Nissan's new CVT software works a lot better. The step-off acceleration is respectable, and the passing-speed response is all but indistinguishable from an automatic's kick-down passing behavior. Once throttle demand slackens, the CVT quickly falls into a mellow overdrive mode. Other cars with CVT sound as if they are going to hock up a lung at highway speeds.
The payoff for all this hot, gear-on-gear action is fuel economy: The Murano gets 18 miles per gallon city, 23 mpg highway. That's the same as the former, less-powerful Murano -- under the less demanding EPA test standards, as well -- and it's the same rating in both the front-wheel and well-wheel drive versions. Usually, AWD versions pay a fuel economy penalty. Under the circumstances -- which is to say, when gas costs more than reasonably priced Chablis -- 18/23 mpg isn't a marquee statistic. Still, it's better than a lot of Murano competitors with the same room and less power.
A couple of housekeeping notes: The Murano comes in three trim levels (S, SL and LE) and two editions, front-wheel drive and AWD. The base, FWD version retails for $26,330 and the utterly blissed-out LE AWD (with the 30 GB hard-drive based navigation/audio head, rear-seat DVD, 20-inch rims, and lots more) is about $39,000.
Nissan has gone to some trouble to refine and update the interior, drawing heavily from the Infiniti larder. The center-stack controls are direct lifts from the company's premium brand. There are grace notes here and there. The steering wheel is tilt and telescopic. The LCD display is handsome and intuitive. There's even a push-button start system, with which I managed to somehow kill the battery even though I had the key. Awesome.
If you've driven a Murano, you've driven this one. It's fairly well planted and agile, considering the bar-stool height. The brakes and steering do their thing without incident or complaint. But I must say -- as the spoiled owner of a late-model Honda Odyssey -- the body control could be better. The Murano floats and sways down the highway, and when it encounters broken pavement it takes two or three oscillations for the suspension to re-compose itself.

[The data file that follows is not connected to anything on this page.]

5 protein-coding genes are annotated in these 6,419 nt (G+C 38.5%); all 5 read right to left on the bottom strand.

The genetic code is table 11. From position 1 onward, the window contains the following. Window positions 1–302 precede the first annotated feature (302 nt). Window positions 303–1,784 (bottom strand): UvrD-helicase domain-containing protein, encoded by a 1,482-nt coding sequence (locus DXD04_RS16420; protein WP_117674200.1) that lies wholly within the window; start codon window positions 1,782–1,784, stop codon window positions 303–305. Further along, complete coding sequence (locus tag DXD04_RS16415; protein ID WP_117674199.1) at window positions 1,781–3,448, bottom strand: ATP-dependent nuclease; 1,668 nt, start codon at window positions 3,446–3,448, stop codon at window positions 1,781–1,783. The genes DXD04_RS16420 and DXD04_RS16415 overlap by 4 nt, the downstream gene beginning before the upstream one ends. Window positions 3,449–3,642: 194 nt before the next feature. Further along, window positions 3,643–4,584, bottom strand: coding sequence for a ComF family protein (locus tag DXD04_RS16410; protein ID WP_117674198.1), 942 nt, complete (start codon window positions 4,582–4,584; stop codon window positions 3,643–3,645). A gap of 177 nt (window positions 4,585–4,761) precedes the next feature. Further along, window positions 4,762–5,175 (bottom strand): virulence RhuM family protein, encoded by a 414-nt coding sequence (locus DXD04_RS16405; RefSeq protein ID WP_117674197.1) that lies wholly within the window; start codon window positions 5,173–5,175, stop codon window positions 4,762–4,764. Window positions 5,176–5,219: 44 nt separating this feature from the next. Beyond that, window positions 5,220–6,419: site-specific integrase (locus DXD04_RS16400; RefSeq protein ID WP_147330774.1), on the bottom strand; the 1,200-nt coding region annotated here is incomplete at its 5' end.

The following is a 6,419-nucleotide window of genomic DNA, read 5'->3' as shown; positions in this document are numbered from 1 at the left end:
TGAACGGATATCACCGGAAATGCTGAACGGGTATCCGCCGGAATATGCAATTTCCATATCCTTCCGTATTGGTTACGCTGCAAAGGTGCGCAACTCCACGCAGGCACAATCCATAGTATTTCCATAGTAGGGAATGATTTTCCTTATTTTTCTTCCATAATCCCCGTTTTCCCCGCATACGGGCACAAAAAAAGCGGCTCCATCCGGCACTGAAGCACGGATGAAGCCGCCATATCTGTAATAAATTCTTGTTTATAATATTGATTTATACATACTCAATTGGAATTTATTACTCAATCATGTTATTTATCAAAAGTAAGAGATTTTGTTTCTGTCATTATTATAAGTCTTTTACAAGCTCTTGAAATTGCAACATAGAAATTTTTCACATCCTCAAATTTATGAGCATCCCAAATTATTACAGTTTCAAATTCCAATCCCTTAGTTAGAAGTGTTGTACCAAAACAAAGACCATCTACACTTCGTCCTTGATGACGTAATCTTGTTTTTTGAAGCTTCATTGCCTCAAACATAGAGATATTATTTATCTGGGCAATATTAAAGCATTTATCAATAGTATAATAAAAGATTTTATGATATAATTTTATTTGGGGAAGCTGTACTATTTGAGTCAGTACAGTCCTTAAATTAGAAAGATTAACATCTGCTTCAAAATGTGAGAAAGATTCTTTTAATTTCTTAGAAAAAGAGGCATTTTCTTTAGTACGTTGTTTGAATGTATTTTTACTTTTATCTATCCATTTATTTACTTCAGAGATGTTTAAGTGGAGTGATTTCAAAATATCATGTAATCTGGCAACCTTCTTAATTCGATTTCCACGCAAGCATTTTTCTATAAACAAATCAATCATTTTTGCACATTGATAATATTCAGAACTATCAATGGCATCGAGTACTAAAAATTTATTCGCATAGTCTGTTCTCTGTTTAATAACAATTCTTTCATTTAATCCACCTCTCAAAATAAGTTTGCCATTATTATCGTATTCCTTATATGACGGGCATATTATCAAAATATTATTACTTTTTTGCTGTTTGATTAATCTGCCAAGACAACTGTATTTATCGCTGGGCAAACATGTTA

Here's what I like: I like the reclining rear seats, which make a fairly cramped compartment downright luxe. I like the rear seat lever releases along the rear bulkheads, which allow you to drop the seats easily while loading. I also like the power rear-seat return that raises the seats again, either from buttons in the rear or in the cockpit. These are all features that, while not unique in the market, more than earn their suburban keep.
Still, for me, the Murano is betwixt and between. If I've got to have a luxe crossover -- and I owned Nissan stock -- I'd go for the smaller but infinitely more charismatic Infiniti EX35. If I needed a kid-mobile, the Murano just doesn't have the ease of access or storage. If I needed a sporty crossover, I'd be sorely tempted to wait for the new FX35/45 twins, coming this summer.
Have Nissan product planners bracketed the Murano out of its reason for being? No wonder it has a headache.